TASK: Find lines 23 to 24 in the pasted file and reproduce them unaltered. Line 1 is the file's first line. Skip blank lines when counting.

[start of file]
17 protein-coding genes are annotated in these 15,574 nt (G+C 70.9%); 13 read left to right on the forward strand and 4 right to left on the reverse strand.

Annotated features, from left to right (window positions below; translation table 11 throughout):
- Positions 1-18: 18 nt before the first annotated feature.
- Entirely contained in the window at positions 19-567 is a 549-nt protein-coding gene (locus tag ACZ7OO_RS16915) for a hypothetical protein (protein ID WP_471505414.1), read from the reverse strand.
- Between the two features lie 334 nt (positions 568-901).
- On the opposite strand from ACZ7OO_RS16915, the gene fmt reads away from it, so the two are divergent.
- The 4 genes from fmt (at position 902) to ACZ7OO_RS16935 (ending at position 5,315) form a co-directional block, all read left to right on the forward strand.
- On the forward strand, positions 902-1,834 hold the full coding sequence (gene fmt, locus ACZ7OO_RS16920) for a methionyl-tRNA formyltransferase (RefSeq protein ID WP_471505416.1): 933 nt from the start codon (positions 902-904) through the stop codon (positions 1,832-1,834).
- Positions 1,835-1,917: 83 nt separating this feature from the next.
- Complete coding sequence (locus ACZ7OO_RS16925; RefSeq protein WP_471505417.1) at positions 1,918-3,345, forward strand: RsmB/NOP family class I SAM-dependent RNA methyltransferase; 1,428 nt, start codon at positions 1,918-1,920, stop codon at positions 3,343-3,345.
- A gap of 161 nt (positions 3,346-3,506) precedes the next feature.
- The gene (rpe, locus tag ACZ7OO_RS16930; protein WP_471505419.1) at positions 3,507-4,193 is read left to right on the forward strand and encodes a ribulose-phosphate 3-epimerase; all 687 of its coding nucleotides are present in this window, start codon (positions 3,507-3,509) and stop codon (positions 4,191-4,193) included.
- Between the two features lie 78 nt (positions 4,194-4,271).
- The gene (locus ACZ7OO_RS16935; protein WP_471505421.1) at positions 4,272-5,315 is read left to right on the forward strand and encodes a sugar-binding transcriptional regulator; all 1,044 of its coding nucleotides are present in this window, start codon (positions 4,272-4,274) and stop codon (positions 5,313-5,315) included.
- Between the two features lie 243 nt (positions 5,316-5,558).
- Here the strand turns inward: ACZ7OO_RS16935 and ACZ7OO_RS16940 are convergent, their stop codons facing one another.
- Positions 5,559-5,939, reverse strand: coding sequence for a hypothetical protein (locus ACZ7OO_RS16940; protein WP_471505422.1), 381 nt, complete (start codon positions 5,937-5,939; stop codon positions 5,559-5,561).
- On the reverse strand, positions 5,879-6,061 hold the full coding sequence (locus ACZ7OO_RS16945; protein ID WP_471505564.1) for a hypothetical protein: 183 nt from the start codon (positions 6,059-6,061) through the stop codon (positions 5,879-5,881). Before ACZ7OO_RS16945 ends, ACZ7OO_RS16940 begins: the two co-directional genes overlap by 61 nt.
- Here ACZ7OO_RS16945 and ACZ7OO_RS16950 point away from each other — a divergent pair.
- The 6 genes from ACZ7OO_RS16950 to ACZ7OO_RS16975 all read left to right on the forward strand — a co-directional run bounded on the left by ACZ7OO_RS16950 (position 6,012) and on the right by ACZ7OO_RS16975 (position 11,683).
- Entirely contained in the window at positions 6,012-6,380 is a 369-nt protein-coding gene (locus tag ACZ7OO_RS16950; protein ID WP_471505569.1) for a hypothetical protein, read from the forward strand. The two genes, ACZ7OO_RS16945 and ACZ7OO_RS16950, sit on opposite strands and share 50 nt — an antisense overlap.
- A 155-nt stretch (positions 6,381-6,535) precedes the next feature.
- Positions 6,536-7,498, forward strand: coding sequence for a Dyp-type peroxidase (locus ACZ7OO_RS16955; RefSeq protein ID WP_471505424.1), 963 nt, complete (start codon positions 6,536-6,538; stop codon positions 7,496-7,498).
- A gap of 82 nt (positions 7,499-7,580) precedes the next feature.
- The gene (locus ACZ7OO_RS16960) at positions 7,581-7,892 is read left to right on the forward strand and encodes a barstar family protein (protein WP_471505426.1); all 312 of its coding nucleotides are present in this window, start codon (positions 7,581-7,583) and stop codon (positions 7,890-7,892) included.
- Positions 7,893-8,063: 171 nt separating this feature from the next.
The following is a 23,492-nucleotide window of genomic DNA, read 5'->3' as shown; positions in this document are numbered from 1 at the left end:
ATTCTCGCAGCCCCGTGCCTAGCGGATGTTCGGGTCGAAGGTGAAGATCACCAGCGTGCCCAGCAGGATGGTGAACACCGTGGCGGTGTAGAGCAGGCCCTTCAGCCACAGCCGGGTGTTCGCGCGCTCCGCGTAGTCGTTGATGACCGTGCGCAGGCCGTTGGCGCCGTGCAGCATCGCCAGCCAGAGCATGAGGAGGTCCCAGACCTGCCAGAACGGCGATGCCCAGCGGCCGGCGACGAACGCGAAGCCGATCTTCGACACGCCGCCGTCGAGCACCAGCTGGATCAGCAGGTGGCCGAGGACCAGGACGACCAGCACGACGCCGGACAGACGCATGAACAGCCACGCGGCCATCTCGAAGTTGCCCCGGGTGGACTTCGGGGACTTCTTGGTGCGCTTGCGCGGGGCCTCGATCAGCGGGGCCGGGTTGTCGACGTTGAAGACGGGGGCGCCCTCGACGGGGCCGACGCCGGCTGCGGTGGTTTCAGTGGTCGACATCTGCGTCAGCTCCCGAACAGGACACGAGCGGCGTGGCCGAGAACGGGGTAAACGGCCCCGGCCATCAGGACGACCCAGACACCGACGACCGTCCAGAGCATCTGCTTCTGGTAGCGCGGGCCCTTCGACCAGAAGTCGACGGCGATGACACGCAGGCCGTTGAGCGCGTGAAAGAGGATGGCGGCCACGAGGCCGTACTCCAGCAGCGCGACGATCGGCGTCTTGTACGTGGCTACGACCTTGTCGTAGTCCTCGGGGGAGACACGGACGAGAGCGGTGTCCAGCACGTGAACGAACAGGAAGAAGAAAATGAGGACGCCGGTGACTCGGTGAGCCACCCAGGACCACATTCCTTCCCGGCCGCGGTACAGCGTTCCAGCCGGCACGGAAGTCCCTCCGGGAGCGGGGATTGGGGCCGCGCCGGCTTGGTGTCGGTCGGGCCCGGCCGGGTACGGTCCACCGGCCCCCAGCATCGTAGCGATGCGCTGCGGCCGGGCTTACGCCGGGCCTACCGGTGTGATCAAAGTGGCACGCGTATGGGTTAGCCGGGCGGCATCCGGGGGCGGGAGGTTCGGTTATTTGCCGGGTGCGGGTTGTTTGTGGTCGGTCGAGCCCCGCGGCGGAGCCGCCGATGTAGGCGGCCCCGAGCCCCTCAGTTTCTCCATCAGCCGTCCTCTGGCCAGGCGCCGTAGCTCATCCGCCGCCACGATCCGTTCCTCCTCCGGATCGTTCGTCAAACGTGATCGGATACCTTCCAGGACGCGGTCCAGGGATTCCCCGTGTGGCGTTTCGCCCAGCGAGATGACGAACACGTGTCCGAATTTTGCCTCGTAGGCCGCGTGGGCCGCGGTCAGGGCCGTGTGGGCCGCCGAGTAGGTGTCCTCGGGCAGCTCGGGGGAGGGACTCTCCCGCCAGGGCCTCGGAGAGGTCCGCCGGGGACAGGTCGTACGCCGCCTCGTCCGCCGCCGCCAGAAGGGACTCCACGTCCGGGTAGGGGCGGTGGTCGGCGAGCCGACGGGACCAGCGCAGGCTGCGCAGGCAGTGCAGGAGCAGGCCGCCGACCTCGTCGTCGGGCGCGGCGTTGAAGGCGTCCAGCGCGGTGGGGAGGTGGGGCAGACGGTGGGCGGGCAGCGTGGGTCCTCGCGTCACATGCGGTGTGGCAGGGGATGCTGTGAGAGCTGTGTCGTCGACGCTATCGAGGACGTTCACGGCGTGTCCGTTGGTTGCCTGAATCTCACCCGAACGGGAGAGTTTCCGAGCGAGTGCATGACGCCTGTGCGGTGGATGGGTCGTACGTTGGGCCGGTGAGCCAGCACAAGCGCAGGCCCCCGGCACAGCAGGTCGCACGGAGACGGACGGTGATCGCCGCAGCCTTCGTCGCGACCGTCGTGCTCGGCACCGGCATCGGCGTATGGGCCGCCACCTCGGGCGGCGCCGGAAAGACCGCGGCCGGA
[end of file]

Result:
- Positions 6,536-7,498, forward strand: coding sequence for a Dyp-type peroxidase (locus ACZ7OO_RS16955; RefSeq protein ID WP_471505424.1), 963 nt, complete (start codon positions 6,536-6,538; stop codon positions 7,496-7,498).
- A gap of 82 nt (positions 7,499-7,580) precedes the next feature.